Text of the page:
New Vaccine Could Help Women Who Already Have HPV

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A new vaccine could help women infected with the human papillomavirus (HPV) who are at risk for cervical cancer, according to early results from a small study.

In the study, the experimental vaccine — which differs from existing HPV vaccines that are given to prevent HPV infections — was given to 18 women with cervical dysplasia, a precancerous condition of the cervix caused by a chronic HPV infection.

Along with the vaccine, patients also received a brief, mild electric shock at the injection site, which the researchers say allows their vaccine to work better than those tested in the past by helping to get the vaccine's DNA into the woman's cells.

Results showed that after vaccination, the women produced immune cells that were capable of attacking and killing HPV-infected cells.

The findings suggest this vaccine could clear chronic HPV infections, and prevent precancerous cells from becoming cancerous, the researchers say.

Current HPV vaccines prevent infection with cancer-causing strains of HPV, but do not help women already infected with the common, sexually transmitted virus. Most HPV infections go away on their own, but some linger and cause precancerous lesions to develop.

Doctors have effective treatments for removing these lesions, but they often come back, said Eduardo Franco, a cancer epidemiologist at McGill University in Montreal, who was not involved in the study.

A vaccine that treats chronic HPV infections would be useful, Franco said, because women with precancerous cells have to be continuously monitored to make sure their disease does not return, or worsen.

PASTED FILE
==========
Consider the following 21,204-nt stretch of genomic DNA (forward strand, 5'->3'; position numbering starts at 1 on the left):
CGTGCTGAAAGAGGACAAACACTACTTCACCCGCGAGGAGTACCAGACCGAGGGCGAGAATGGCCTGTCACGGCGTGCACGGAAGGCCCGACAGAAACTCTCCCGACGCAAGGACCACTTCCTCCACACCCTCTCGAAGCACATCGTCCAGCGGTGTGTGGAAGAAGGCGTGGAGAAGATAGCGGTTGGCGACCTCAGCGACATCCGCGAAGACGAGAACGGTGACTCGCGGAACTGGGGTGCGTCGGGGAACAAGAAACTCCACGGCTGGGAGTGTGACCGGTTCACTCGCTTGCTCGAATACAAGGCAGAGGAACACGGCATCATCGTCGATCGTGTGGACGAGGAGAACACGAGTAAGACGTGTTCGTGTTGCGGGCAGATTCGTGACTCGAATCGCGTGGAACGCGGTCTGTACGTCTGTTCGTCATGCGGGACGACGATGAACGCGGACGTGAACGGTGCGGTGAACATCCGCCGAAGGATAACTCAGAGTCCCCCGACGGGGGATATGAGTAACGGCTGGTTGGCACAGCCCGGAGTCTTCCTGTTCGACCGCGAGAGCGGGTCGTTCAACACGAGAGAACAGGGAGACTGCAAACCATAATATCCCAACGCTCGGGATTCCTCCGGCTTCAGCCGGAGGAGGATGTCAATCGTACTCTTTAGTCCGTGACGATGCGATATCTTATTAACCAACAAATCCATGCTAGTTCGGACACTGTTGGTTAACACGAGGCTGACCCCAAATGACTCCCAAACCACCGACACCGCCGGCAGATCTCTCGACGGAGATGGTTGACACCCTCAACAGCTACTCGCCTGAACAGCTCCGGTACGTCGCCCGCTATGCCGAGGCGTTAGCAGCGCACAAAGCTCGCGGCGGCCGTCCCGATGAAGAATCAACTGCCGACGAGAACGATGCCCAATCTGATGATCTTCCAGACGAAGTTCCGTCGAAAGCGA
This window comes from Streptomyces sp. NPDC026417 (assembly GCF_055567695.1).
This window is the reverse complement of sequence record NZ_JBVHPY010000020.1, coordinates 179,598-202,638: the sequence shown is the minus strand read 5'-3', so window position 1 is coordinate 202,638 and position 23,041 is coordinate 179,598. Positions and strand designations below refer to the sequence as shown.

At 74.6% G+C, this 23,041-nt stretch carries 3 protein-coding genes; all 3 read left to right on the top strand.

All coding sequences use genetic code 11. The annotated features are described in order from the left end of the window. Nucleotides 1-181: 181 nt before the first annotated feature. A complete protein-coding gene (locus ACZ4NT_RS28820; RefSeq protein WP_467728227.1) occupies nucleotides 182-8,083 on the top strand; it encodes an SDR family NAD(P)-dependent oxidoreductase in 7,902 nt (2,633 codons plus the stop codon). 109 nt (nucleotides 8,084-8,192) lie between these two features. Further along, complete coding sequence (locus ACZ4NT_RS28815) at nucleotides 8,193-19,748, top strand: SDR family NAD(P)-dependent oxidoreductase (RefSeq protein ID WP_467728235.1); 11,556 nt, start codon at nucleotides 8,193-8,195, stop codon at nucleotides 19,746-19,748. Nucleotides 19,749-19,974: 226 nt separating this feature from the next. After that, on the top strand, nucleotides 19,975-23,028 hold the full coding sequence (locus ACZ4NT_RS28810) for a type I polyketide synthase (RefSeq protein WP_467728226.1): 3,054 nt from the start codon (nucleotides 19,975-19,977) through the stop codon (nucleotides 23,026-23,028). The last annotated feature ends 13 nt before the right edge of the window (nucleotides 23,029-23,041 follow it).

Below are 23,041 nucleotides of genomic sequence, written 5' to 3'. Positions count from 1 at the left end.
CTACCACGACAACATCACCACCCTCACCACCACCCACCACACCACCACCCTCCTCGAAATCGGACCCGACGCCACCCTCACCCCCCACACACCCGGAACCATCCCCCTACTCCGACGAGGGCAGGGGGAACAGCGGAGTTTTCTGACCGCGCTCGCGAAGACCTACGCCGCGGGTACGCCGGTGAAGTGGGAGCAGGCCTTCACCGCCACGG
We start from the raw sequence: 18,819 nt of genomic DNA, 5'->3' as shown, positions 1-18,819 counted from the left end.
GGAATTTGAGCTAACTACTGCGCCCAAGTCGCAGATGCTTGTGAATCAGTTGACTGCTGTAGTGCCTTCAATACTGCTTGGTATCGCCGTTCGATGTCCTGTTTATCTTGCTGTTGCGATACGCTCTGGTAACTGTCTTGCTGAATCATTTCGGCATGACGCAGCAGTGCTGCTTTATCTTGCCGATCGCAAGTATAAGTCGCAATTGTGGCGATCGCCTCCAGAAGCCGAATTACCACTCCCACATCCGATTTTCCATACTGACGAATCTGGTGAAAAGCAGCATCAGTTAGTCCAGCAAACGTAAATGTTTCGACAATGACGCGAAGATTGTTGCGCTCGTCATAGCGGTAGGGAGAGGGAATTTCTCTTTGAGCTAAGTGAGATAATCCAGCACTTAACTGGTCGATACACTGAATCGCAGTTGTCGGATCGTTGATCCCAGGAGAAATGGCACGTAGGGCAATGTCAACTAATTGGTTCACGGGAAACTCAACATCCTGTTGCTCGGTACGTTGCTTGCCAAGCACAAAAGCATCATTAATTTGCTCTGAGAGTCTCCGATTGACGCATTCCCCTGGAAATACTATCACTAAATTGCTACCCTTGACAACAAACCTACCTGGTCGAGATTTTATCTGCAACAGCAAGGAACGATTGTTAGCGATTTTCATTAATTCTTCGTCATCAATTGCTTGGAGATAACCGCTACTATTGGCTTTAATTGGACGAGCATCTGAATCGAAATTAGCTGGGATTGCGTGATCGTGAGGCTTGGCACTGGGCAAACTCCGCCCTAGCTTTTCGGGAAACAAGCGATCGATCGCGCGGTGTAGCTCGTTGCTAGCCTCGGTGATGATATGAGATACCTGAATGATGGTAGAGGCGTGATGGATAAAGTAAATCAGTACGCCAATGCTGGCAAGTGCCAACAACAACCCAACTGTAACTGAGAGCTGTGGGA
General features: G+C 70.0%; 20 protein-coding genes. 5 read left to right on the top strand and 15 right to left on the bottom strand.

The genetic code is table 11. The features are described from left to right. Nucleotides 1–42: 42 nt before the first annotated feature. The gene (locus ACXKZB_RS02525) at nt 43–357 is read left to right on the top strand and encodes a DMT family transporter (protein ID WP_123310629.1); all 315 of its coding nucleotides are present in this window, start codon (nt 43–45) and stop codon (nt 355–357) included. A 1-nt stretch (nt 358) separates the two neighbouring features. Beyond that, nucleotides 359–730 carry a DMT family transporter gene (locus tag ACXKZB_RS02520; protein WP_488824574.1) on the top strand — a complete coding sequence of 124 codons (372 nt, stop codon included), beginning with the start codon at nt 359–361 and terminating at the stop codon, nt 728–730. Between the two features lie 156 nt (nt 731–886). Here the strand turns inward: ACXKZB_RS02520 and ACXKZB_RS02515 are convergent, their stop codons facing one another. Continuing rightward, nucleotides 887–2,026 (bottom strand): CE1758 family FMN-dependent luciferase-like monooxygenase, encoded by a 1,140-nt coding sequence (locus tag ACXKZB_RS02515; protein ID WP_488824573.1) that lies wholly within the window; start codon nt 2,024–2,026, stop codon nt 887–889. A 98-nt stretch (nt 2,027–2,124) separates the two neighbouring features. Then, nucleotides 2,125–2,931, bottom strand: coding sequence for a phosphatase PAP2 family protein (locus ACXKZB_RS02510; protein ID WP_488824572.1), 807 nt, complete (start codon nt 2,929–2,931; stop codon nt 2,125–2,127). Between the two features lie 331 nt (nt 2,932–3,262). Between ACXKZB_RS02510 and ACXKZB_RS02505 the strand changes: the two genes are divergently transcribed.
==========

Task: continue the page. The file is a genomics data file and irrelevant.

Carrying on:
However, the new findings are preliminary. Because women in the study had been treated for their lesions before they got the vaccine, there's no proof yet the vaccine  actually treats the disease, said Dr. Tzyy-Choou Wu, a cervical cancer researcher at Johns Hopkins University, who was not involved in the research.

The study is published today (Oct. 10) in the journal Science Translational Medicine.

The vaccine, called VGX-3100, works in a way similar to gene therapy: It contains pieces of DNA that, once inside cells, instruct them make specific proteins. These proteins train the body's immune system to recognize and attack cells infected with HPV 16 and HPV 18, which cause most cervical cancers, said study researcher Niranjan Sardesai, chief operating officer of Inovio Pharmaceuticals, the company that makes VGX-3100.

The electric pulse administered at the injection site (in the arm) lasts about 15 milliseconds, and the whole vaccination process takes about four seconds, Sardesai said.

The vaccine appeared to be safe, according to the study's results. The most common side effects were pain and tenderness at the injection site, with some participants experiencing swelling. For the most part, the pain went away within 10 minutes of the procedure, the researchers said.

The researchers are conducting another study to see if the vaccine could treat precancerous lesions. In that study, women will be given either the vaccine or a placebo. Knowing how well the vaccine compares with a placebo is important, because in some cases, the lesions go away without treatment.

It's possible a vaccine similar to the one used in this study could treat other types of cancer caused by HPV, such as some head and neck cancers, Sardesai said.

Pass it on: A new vaccine may prevent cervical cancer in women who already have chronic HPV infections.

This story was provided by MyHealthNewsDaily, a sister site to LiveScience. Follow Rachael Rettner on Twitter @RachaelRettner, or MyHealthNewsDaily @MyHealth_MHND. We're also on Facebook & Google+.

Rachael Rettner

Rachael is a Live Science contributor, and was a former channel editor and senior writer for Live Science between 2010 and 2022. She has a master's degree in journalism from New York University's Science, Health and Environmental Reporting Program. She also holds a B.S. in molecular biology and an M.S. in biology from the University of California, San Diego. Her work has appeared in Scienceline, The Washington Post and Scientific American.